Free Trial

Safari Books Online is a digital library providing on-demand subscription access to thousands of learning resources.

Share this Page URL

Chapter 3. Shader Writing Process > Implementation - Pg. 58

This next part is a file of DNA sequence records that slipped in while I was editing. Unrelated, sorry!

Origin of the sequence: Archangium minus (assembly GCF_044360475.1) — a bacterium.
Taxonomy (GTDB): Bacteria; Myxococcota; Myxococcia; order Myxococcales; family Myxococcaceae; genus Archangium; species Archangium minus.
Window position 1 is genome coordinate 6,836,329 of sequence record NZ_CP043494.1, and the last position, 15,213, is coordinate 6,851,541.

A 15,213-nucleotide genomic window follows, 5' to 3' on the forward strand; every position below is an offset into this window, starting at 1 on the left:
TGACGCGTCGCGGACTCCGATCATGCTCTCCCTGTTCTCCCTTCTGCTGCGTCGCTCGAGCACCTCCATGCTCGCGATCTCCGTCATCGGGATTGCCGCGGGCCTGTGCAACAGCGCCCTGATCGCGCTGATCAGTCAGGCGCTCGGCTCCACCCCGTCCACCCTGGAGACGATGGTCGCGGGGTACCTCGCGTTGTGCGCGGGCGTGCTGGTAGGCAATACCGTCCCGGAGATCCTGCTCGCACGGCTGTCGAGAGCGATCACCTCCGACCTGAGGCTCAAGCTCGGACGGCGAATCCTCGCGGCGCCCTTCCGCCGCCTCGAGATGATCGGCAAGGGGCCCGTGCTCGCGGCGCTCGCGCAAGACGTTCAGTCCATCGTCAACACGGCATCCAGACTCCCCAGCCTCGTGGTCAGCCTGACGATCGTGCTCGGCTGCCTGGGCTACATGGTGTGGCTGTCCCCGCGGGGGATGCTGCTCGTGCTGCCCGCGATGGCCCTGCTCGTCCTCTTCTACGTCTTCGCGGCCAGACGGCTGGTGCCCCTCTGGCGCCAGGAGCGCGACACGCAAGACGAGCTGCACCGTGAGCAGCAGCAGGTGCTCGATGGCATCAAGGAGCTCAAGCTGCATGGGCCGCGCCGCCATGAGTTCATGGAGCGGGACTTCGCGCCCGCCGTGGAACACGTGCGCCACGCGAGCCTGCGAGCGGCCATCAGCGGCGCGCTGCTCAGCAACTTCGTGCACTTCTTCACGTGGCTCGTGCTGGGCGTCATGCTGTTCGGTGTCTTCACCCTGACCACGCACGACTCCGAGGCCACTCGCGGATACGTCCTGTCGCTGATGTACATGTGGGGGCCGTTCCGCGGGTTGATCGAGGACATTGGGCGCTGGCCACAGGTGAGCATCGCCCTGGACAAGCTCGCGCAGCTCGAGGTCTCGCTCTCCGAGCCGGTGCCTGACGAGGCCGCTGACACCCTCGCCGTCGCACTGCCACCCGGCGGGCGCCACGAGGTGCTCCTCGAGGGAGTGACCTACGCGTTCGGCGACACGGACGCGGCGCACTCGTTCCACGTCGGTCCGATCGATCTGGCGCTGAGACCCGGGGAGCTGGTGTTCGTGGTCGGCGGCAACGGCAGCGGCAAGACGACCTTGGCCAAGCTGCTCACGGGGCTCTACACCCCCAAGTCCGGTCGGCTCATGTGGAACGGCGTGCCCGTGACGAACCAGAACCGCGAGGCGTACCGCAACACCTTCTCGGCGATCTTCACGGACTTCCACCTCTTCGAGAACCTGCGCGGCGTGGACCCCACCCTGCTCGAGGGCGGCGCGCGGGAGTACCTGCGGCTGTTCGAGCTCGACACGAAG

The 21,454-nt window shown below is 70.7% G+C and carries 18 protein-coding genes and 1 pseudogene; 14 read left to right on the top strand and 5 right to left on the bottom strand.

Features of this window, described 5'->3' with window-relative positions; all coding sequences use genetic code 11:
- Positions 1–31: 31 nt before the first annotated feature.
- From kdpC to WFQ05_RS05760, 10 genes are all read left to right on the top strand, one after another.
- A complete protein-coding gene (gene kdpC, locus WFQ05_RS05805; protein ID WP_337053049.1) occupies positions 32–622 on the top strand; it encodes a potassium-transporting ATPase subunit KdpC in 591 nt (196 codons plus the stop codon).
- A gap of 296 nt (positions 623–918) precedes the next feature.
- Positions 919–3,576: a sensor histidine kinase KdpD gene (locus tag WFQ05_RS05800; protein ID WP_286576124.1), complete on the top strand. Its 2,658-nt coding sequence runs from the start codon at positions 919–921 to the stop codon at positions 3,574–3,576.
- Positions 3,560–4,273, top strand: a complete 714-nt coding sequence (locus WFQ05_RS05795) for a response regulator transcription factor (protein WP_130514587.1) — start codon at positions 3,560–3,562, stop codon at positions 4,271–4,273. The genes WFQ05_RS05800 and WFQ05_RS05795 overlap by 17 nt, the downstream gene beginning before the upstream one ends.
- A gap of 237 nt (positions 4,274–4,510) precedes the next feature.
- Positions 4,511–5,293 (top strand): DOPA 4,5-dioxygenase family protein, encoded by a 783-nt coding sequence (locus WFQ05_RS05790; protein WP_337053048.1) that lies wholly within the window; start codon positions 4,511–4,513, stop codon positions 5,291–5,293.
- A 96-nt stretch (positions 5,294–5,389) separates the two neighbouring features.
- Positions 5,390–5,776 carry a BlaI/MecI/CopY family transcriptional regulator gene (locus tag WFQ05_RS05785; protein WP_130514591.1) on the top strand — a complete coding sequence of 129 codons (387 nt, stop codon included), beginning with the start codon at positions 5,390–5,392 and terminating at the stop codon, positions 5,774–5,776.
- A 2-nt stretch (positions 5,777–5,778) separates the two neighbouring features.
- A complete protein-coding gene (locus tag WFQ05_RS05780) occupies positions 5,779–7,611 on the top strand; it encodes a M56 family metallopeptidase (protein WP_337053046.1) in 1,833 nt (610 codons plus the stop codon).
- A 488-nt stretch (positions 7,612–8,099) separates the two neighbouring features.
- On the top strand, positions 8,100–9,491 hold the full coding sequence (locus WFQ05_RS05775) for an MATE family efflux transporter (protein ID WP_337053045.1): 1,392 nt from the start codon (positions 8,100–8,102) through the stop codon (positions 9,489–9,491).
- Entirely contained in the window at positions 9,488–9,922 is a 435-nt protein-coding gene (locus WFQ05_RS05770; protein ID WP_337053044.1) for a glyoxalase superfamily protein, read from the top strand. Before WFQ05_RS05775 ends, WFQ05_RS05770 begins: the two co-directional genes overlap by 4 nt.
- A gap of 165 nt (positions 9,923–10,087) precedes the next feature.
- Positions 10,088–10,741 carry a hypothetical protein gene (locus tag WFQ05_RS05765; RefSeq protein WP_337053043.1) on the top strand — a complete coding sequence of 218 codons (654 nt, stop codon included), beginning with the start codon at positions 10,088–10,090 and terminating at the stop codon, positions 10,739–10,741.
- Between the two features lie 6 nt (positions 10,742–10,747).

58 The RenderMan Shading Language Guide Implementation After finishing your design requirements and the R&D (if necessary), you will be ready to start coding. It is advisable to write a pseudo-code description of all the steps and operations that you plan to follow to reach your goal. You can write these steps within comments so that they are inside your file and not on a piece of paper or some other file. Here is a sample of a shader in pseudo-code: /************************ * * by Rudy Cortes *************************/ surface watermelon() { /* Layer 1 - Base color */ /* Layer 2 - Dark green stripes */ /* Layer 3 - Veins / Detail within the stripes */ /* Layer 5 - Markings or spots */ /* Illumination model - Use regular plastic*/ } While writing your shaders, always look out for areas in which you can stream- line your code. If you create a procedure that you think you might use again within the shader or in any other shader in the future, you might want to make a func- tion out of that procedure. If you believe the function to be usable on other shaders, then you should move it to a header file (also known as a library file). Testing and Optimization These steps go hand in hand with implementation. They are actually weaved into a loop where you code, test, and optimize over and over until you get the results you are looking for. This stage might take a long time while you find out whether your code actually works and while you constantly ask yourself how to make things faster or simpler. It is very beneficial to have a formal beta testing stage in which you provide the shader to a limited number of users so that they can use it in a production environment. Be sure to let them know that the shader is still in beta stage and not to use it for final objects. Having input from users will usually reveal bugs, misbehaviors, and sometimes design deficiencies. As the shader writer, you might have done something that makes perfect sense to you because you know the "insides" of the shader quite well, but when a user tries to use a feature you implemented, it behaves in a way that is not expected. At that point you might have to reconsider your implemen- tation. Talk to other users and ask if they also get the results the first user did. If they do, then you will have to do some recoding.